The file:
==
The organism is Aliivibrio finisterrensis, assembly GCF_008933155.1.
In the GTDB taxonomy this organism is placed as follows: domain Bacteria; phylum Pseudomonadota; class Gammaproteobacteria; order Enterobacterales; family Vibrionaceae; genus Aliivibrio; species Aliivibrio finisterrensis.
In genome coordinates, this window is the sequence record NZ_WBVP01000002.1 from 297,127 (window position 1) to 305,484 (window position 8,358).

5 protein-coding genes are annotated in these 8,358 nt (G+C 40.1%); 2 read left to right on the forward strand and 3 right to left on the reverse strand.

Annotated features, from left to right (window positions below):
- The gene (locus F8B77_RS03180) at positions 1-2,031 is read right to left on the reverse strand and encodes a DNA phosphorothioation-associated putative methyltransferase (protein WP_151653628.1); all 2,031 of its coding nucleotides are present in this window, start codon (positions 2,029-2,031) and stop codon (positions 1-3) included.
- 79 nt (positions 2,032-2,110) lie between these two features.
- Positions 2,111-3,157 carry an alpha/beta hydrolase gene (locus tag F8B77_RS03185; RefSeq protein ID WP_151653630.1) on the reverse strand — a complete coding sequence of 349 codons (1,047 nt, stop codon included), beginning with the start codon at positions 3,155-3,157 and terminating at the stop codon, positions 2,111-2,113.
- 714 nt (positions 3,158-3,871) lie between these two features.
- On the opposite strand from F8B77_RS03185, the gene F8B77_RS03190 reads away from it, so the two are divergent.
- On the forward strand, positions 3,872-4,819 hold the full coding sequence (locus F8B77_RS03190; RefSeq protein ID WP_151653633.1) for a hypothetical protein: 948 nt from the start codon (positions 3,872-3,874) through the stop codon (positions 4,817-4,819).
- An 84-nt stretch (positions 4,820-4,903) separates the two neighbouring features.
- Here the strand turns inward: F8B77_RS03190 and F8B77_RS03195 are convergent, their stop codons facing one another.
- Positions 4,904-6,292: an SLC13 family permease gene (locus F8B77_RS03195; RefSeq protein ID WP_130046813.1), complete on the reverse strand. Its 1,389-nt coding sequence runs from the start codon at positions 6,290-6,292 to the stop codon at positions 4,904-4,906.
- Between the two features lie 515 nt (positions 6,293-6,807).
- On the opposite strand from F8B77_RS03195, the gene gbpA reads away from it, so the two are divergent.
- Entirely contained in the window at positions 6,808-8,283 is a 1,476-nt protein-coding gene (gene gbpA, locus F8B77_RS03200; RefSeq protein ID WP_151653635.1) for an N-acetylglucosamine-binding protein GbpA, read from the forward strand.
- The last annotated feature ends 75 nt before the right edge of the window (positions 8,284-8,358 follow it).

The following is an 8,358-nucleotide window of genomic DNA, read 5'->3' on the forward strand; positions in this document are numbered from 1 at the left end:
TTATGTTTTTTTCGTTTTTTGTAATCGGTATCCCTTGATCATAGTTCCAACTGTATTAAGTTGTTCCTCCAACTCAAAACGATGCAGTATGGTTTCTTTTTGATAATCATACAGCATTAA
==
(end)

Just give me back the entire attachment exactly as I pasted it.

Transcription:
The organism is Aliivibrio finisterrensis, assembly GCF_008933155.1.
In the GTDB taxonomy this organism is placed as follows: domain Bacteria; phylum Pseudomonadota; class Gammaproteobacteria; order Enterobacterales; family Vibrionaceae; genus Aliivibrio; species Aliivibrio finisterrensis.
In genome coordinates, this window is the sequence record NZ_WBVP01000002.1 from 297,127 (window position 1) to 305,484 (window position 8,358).

5 protein-coding genes are annotated in these 8,358 nt (G+C 40.1%); 2 read left to right on the forward strand and 3 right to left on the reverse strand.

Annotated features, from left to right (window positions below):
- The gene (locus F8B77_RS03180) at positions 1-2,031 is read right to left on the reverse strand and encodes a DNA phosphorothioation-associated putative methyltransferase (protein WP_151653628.1); all 2,031 of its coding nucleotides are present in this window, start codon (positions 2,029-2,031) and stop codon (positions 1-3) included.
- 79 nt (positions 2,032-2,110) lie between these two features.
- Positions 2,111-3,157 carry an alpha/beta hydrolase gene (locus tag F8B77_RS03185; RefSeq protein ID WP_151653630.1) on the reverse strand — a complete coding sequence of 349 codons (1,047 nt, stop codon included), beginning with the start codon at positions 3,155-3,157 and terminating at the stop codon, positions 2,111-2,113.
- 714 nt (positions 3,158-3,871) lie between these two features.
- On the opposite strand from F8B77_RS03185, the gene F8B77_RS03190 reads away from it, so the two are divergent.
- On the forward strand, positions 3,872-4,819 hold the full coding sequence (locus F8B77_RS03190; RefSeq protein ID WP_151653633.1) for a hypothetical protein: 948 nt from the start codon (positions 3,872-3,874) through the stop codon (positions 4,817-4,819).
- An 84-nt stretch (positions 4,820-4,903) separates the two neighbouring features.
- Here the strand turns inward: F8B77_RS03190 and F8B77_RS03195 are convergent, their stop codons facing one another.
- Positions 4,904-6,292: an SLC13 family permease gene (locus F8B77_RS03195; RefSeq protein ID WP_130046813.1), complete on the reverse strand. Its 1,389-nt coding sequence runs from the start codon at positions 6,290-6,292 to the stop codon at positions 4,904-4,906.
- Between the two features lie 515 nt (positions 6,293-6,807).
- On the opposite strand from F8B77_RS03195, the gene gbpA reads away from it, so the two are divergent.
- Entirely contained in the window at positions 6,808-8,283 is a 1,476-nt protein-coding gene (gene gbpA, locus F8B77_RS03200; RefSeq protein ID WP_151653635.1) for an N-acetylglucosamine-binding protein GbpA, read from the forward strand.
- The last annotated feature ends 75 nt before the right edge of the window (positions 8,284-8,358 follow it).

The following is an 8,358-nucleotide window of genomic DNA, read 5'->3' on the forward strand; positions in this document are numbered from 1 at the left end:
TTATGTTTTTTTCGTTTTTTGTAATCGGTATCCCTTGATCATAGTTCCAACTGTATTAAGTTGTTCCTCCAACTCAAAACGATGCAGTATGGTTTCTTTTTGATAATCATACAGCATTAA